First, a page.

If you got this email from Google recently, or seen the blue notification bar at the top of Google Analytics, here’s what is changing and how it affects your website.
The big problem in modern online marketing is that most users have multiple devices, and the device they interact with the advert on is not the same as the one they convert on:
[Google’s] research shows that six in ten internet users start shopping on one device but continue or finish on a different one.
Facebook has been helping advertisers track conversion across devices for a few years – because most Facebook ads are served on their mobile app, when most conversion happens on larger screens. So Google has been forced to play catch-up. Here’s the message from the Google Analytics header:
The change was announced last September but has only just rolled out.
So you can remarket to users on a different device to the one on which they visited your site when:
- You build a retargeting audience in Google Analytics
- You have opted in to remarketing tracking in Google Analytics
- Users are logged into Google on more than one device
- Users have allowed Google to link their web and app browsing history with their Google account
- Users have allowed Google account to personalise ads they see across the web
This may seem like a hard-to-reach audience, but Google has two secret weapons: Gmail (used by over 1 billion people and 75% of those on mobile) and Chrome (now the default web browser for desktop, and growing in mobile). So there are many cases where Google knows which devices are linked to a user.
What is not changing is how Google counts users in Google Analytics. Unless you are tracking registered users, a ‘user’ in Google Analytics will still refer to one device (tablet, mobile or laptop / desktop computer).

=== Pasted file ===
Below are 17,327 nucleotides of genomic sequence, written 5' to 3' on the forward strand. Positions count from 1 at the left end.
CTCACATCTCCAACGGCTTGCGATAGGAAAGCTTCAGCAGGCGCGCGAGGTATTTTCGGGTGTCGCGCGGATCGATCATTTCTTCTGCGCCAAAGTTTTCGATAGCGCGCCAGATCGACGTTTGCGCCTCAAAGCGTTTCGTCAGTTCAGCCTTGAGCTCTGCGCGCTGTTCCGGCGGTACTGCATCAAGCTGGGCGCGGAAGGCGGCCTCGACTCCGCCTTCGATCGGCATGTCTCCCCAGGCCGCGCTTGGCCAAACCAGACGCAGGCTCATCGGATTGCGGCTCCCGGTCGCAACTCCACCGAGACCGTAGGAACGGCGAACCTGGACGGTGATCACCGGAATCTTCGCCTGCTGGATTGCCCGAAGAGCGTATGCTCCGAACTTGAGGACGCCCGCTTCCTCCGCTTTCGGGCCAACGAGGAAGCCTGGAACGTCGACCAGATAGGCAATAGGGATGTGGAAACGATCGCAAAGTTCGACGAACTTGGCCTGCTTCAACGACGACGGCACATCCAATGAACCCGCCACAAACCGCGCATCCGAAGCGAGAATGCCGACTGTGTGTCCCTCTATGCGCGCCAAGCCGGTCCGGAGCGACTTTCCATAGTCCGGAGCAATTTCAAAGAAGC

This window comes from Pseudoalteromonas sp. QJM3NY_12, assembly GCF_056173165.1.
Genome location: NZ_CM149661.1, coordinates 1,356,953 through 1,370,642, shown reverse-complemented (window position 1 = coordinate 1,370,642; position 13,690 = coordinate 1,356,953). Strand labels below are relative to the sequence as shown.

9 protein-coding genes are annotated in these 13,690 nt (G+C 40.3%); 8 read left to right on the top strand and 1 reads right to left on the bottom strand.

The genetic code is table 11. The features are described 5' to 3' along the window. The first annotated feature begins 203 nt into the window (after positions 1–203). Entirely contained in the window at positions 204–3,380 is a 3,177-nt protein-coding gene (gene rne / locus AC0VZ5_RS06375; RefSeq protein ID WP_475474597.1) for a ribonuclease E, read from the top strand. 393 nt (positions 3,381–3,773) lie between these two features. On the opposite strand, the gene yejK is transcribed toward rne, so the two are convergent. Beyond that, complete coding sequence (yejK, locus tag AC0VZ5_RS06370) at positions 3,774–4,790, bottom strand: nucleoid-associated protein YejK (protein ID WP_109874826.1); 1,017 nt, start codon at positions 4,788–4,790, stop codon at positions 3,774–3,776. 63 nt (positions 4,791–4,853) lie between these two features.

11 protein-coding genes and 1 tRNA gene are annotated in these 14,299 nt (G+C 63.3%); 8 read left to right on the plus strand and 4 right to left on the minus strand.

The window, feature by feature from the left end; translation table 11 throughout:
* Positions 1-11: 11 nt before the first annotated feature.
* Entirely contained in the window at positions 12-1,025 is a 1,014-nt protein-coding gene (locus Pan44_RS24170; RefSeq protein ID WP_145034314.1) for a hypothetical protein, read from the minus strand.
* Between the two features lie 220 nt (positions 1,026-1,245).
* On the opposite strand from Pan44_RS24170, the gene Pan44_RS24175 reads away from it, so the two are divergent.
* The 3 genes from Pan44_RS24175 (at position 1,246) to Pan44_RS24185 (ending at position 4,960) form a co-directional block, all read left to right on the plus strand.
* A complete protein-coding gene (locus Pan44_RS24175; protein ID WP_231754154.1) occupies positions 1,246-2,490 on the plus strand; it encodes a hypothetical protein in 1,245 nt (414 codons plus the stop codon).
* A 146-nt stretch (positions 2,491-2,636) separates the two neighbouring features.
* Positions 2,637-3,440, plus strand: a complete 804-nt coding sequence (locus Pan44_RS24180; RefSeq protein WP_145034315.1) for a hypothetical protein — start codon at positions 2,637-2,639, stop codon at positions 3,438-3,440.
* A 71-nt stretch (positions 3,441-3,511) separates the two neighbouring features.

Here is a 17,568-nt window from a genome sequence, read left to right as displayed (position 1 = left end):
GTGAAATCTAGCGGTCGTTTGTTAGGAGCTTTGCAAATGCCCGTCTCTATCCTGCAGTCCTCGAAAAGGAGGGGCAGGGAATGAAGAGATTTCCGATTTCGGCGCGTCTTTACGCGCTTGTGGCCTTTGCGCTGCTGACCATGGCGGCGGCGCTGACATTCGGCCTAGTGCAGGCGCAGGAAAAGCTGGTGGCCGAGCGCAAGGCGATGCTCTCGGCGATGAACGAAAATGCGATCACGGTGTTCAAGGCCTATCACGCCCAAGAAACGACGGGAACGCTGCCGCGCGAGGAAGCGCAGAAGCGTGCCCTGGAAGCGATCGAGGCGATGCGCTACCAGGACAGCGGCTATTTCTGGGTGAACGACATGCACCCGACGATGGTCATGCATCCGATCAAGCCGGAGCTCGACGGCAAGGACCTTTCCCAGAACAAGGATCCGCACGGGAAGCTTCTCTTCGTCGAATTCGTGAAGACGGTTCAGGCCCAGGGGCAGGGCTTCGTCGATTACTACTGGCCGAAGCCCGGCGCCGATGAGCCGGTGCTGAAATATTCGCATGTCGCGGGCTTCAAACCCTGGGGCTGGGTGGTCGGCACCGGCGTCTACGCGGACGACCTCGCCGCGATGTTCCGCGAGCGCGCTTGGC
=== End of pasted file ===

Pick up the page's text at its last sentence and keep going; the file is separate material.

Could Google use their account information to make Google Analytics cross-device user tracking better?
Yes, they could; but Google has always been careful to keep their own data about users (the actions users take on Google.com) separate from the data individual websites capture in Google Analytics (the actions users take on mywebsite.com). The former is owned by Google, and protected by a privacy agreement that exists between Google and the user, and the latter is owned by the website adding the tracking code but stored and processed by Google Analytics.
Blurring those two would create a legal minefield for Google, which is why they stress the word ‘temporary’ in their explanation of cross-device audiences:
In order to support this feature, Google Analytics will collect these users’ Google-authenticated identifiers, which are Google’s personal data, and temporarily join them to your Google Analytics data in order to populate your audiences.
How can I make use of the new cross-device retargeting?
The first step is to create a remarketing audience from a segment of your website visitors that are already engaged. This could be users who have viewed a product, users who have viewed the pricing page or users who have viewed more than a certain number of pages.
For more help on setting up the right goals to power the remarketing audience, please contact us.